Why You Can't Buy Live Tuna

Terms like "fresh," "never-frozen," and "wild-caught" are among the most commonly used buzzwords related to seafood. While there's nothing wrong with frozen commercial fish, there's something special about the notion of fish caught, killed, and eaten on the same day. Outside of being a professional fisherman, it's hard to get this experience. There are a select few supermarkets and restaurants equipped with large tanks that house fish and crustaceans taken from their natural habitats for same-day consumption, but you'll never find live tuna in one of those tanks.

There are a couple of reasons for that. The first has to do with the sheer size of some species of tuna. It's no exaggeration to say that the larger species, such as bluefin, are like ocean motorcycles, often weighing over a thousand pounds and growing to a maximum length of over six feet. Size aside, tuna are biologically incapable of being caught, stored, and transported from sea to supermarket because of a breathing mechanic called ram ventilation. In short, if they aren't actively swimming through water to get oxygen, they die fairly quickly. Tuna can't even sleep in the same way other animals do because of the need to keep swimming for oxygen.

The best way to enjoy fresh tuna

Ruling out the possibility of getting live wild-caught tuna served to you minutes later, buying frozen tuna is the best way to enjoy this popular fish. When buying tuna from the market, stick to the rule of eating thawed tuna on the day of purchase. Research seafood vendors around you to know who sells the best quality fish and develop a relationship with them to learn when they get the latest stock. Sealed frozen tuna is perfect for eating at a later date as long as you keep it frozen and thaw on the day you want to eat it.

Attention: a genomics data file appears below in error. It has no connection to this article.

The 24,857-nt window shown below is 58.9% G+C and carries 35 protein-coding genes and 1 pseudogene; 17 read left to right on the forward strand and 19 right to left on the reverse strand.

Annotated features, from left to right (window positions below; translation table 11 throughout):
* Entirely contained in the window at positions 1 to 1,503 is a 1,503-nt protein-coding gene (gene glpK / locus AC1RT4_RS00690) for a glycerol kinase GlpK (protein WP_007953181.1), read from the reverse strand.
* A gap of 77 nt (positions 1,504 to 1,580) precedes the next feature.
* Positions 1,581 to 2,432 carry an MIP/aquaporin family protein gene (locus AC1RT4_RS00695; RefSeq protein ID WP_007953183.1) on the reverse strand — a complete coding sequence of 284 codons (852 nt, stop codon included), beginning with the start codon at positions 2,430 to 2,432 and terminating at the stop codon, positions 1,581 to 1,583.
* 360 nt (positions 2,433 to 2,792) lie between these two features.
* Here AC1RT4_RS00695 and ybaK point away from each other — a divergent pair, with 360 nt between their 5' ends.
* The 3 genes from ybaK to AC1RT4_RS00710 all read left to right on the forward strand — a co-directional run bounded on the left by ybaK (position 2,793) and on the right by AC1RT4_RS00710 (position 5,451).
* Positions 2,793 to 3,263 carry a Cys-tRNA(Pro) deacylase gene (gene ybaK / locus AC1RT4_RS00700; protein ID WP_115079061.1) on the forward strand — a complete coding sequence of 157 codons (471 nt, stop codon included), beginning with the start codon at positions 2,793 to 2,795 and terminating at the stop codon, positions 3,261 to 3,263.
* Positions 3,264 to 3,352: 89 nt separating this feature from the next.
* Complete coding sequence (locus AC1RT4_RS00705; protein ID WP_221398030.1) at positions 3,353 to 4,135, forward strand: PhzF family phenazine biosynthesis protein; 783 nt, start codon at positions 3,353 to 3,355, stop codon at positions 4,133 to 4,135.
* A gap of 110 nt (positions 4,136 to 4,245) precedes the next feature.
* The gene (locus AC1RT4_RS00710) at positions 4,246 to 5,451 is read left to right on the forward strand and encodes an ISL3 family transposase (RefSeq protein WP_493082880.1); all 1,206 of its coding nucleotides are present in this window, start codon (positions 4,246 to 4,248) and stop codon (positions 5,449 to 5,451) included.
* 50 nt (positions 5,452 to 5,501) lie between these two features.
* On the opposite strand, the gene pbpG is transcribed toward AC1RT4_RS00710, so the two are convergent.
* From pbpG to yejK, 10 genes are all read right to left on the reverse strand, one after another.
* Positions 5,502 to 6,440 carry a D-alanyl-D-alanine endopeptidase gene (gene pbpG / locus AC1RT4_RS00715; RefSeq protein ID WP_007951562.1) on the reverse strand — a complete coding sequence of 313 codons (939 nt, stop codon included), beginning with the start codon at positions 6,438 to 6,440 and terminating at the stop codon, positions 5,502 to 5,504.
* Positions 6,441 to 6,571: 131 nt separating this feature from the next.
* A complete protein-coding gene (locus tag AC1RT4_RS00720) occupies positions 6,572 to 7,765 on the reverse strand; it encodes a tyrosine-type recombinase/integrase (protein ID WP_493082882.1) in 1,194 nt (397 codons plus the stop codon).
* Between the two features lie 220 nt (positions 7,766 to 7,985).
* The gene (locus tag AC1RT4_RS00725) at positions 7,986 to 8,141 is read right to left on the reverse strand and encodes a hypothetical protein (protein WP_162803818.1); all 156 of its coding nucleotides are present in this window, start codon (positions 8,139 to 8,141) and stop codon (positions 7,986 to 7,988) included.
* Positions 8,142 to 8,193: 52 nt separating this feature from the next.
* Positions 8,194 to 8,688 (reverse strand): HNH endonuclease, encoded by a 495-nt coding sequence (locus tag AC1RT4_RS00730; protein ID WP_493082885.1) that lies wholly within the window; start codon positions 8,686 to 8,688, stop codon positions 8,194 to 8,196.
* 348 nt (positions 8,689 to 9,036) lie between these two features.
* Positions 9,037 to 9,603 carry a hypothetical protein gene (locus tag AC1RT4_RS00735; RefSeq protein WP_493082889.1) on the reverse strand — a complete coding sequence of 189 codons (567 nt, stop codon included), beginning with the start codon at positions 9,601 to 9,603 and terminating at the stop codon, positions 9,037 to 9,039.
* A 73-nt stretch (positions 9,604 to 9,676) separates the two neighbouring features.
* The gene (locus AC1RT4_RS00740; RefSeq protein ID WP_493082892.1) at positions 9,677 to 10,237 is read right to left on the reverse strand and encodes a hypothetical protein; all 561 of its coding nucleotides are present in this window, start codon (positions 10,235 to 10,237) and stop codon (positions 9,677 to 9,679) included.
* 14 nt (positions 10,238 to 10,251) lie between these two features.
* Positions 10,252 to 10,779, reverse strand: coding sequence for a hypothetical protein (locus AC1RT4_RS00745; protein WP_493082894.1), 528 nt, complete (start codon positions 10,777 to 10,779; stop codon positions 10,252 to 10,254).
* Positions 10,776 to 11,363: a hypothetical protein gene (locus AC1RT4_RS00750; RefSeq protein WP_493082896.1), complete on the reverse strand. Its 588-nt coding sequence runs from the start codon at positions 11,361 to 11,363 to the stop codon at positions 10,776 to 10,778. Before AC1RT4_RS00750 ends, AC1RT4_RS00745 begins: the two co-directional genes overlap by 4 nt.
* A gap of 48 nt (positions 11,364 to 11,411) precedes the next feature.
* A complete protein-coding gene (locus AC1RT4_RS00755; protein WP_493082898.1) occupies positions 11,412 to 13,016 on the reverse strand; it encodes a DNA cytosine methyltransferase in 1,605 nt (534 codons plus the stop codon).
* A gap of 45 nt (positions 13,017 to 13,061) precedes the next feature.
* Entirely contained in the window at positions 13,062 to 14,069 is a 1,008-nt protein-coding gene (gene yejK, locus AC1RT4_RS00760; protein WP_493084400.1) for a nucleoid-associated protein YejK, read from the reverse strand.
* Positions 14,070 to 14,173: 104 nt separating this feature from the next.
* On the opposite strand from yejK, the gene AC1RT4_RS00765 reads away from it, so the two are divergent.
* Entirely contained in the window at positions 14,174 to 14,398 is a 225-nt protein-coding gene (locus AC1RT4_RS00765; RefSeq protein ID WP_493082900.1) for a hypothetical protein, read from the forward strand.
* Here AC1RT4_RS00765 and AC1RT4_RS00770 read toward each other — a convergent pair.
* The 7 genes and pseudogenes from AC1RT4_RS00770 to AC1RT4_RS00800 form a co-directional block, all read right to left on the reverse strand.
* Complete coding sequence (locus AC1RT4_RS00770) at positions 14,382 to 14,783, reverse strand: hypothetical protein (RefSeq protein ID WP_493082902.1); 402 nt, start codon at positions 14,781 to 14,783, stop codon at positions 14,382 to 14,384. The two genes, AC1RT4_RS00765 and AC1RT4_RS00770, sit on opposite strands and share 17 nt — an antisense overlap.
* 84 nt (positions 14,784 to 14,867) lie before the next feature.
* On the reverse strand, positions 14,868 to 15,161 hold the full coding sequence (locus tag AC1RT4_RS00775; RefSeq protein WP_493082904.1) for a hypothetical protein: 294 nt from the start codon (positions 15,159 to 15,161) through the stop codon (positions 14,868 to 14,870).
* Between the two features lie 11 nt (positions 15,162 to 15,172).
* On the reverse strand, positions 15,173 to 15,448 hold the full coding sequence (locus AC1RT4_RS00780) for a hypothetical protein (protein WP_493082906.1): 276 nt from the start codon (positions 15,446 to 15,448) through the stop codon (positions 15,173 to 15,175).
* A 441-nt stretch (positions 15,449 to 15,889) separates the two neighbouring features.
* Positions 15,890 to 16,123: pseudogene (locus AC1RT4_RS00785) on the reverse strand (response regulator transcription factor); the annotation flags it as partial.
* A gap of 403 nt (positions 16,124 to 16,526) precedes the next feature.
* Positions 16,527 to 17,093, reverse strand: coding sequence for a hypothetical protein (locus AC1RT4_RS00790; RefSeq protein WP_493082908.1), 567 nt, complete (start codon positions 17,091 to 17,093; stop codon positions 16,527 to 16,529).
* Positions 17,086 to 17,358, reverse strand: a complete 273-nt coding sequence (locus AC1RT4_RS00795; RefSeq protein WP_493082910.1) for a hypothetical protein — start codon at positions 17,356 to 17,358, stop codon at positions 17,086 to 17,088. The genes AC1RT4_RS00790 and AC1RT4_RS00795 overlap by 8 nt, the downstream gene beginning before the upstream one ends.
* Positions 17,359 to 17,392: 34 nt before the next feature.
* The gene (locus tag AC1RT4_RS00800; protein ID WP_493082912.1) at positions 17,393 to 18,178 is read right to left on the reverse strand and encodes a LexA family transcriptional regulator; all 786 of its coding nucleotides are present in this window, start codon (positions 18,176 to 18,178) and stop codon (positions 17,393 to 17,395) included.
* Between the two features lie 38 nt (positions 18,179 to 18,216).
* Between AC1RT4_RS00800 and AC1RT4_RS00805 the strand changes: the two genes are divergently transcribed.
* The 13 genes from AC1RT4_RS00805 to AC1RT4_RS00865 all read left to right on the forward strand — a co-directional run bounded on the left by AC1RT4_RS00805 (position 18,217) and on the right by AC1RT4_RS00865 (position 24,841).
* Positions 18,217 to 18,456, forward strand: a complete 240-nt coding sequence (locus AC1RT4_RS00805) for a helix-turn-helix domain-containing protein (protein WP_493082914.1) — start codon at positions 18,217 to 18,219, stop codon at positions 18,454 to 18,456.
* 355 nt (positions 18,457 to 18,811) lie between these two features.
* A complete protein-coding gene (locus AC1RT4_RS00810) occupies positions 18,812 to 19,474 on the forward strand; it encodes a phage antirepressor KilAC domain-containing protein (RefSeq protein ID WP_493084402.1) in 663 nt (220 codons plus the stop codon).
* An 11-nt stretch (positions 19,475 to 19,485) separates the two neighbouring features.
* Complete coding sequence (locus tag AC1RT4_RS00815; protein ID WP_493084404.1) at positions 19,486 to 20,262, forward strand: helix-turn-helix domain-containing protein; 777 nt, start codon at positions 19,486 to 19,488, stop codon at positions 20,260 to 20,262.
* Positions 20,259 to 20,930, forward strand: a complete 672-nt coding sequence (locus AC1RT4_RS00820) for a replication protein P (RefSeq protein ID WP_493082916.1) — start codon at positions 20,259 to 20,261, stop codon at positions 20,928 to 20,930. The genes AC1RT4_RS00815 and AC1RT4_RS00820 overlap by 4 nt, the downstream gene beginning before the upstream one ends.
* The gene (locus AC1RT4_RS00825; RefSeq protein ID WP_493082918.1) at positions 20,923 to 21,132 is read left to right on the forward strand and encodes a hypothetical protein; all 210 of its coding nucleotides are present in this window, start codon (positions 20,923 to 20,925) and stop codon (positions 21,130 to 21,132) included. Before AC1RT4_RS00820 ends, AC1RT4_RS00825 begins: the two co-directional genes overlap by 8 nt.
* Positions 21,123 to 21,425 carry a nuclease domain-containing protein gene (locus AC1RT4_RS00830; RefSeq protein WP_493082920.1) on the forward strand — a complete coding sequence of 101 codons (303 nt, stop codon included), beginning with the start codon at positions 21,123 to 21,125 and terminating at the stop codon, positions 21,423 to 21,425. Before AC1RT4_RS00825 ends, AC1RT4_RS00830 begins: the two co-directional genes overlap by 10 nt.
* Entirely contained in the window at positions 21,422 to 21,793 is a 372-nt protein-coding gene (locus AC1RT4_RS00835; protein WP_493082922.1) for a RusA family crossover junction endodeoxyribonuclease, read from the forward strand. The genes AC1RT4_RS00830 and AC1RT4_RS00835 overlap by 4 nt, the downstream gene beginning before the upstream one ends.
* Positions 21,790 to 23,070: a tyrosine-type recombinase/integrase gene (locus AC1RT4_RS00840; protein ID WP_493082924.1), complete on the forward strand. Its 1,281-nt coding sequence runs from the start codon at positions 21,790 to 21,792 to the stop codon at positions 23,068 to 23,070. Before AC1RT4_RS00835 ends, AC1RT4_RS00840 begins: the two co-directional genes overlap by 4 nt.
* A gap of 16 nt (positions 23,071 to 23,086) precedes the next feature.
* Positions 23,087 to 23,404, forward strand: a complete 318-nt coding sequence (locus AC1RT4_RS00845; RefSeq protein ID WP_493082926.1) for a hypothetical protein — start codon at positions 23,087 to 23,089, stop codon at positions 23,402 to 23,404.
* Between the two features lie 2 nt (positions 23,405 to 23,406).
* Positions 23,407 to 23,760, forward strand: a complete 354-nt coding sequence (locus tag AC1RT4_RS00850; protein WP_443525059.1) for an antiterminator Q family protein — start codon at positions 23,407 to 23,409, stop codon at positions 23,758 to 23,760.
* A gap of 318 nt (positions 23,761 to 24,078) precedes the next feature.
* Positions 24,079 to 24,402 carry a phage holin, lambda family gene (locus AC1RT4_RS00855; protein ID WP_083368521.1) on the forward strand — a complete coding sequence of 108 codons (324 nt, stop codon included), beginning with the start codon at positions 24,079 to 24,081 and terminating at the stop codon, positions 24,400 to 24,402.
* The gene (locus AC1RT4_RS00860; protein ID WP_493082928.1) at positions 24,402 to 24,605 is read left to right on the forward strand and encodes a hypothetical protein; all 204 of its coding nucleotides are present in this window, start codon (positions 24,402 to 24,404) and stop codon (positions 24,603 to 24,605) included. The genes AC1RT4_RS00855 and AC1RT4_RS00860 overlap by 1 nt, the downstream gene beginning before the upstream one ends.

Grilled, baked, or pan-seared tuna steaks are delicious ways to enjoy this substantial protein, but home cooks should not be intimidated by the prospect of serving raw tuna to their families. As mentioned above, shopping for the right tuna is paramount, especially when buying sashimi-grade fish. Hand rolls are one of the best and easiest ways to eat raw tuna. They are not only easier to prepare than rolled sushi but don't require special tools to make. Only the bare minimum is required: sushi vinegar, sushi rice, sheets of nori seaweed, soy sauce for dipping, and, of course, tuna!